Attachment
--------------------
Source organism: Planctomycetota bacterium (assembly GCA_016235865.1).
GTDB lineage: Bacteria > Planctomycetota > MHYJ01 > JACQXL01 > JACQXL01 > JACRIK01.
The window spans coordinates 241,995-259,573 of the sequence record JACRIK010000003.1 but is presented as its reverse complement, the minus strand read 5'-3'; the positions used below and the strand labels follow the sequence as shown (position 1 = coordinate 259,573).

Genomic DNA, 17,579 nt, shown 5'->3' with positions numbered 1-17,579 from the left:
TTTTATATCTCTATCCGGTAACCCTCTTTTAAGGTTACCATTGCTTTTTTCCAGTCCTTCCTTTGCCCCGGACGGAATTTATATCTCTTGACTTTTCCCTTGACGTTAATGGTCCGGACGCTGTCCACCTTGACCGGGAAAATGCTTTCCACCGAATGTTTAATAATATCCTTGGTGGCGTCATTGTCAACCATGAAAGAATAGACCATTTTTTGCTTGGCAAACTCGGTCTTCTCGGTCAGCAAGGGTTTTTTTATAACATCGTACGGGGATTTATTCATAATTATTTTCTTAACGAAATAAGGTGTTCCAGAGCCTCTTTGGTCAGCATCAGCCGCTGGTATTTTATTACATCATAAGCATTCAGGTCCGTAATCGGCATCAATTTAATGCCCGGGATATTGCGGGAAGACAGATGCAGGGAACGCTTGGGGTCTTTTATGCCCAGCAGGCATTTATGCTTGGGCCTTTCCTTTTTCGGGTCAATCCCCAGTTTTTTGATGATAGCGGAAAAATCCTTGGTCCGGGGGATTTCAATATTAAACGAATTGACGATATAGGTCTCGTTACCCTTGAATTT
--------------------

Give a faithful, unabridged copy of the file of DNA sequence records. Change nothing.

Source organism: Planctomycetota bacterium (assembly GCA_016235865.1).
GTDB lineage: Bacteria > Planctomycetota > MHYJ01 > JACQXL01 > JACQXL01 > JACRIK01.
The window spans coordinates 241,995-259,573 of the sequence record JACRIK010000003.1 but is presented as its reverse complement, the minus strand read 5'-3'; the positions used below and the strand labels follow the sequence as shown (position 1 = coordinate 259,573).

Genomic DNA, 17,579 nt, shown 5'->3' with positions numbered 1-17,579 from the left:
TTTTATATCTCTATCCGGTAACCCTCTTTTAAGGTTACCATTGCTTTTTTCCAGTCCTTCCTTTGCCCCGGACGGAATTTATATCTCTTGACTTTTCCCTTGACGTTAATGGTCCGGACGCTGTCCACCTTGACCGGGAAAATGCTTTCCACCGAATGTTTAATAATATCCTTGGTGGCGTCATTGTCAACCATGAAAGAATAGACCATTTTTTGCTTGGCAAACTCGGTCTTCTCGGTCAGCAAGGGTTTTTTTATAACATCGTACGGGGATTTATTCATAATTATTTTCTTAACGAAATAAGGTGTTCCAGAGCCTCTTTGGTCAGCATCAGCCGCTGGTATTTTATTACATCATAAGCATTCAGGTCCGTAATCGGCATCAATTTAATGCCCGGGATATTGCGGGAAGACAGATGCAGGGAACGCTTGGGGTCTTTTATGCCCAGCAGGCATTTATGCTTGGGCCTTTCCTTTTTCGGGTCAATCCCCAGTTTTTTGATGATAGCGGAAAAATCCTTGGTCCGGGGGATTTCAATATTAAACGAATTGACGATATAGGTCTCGTTACCCTTGAATTT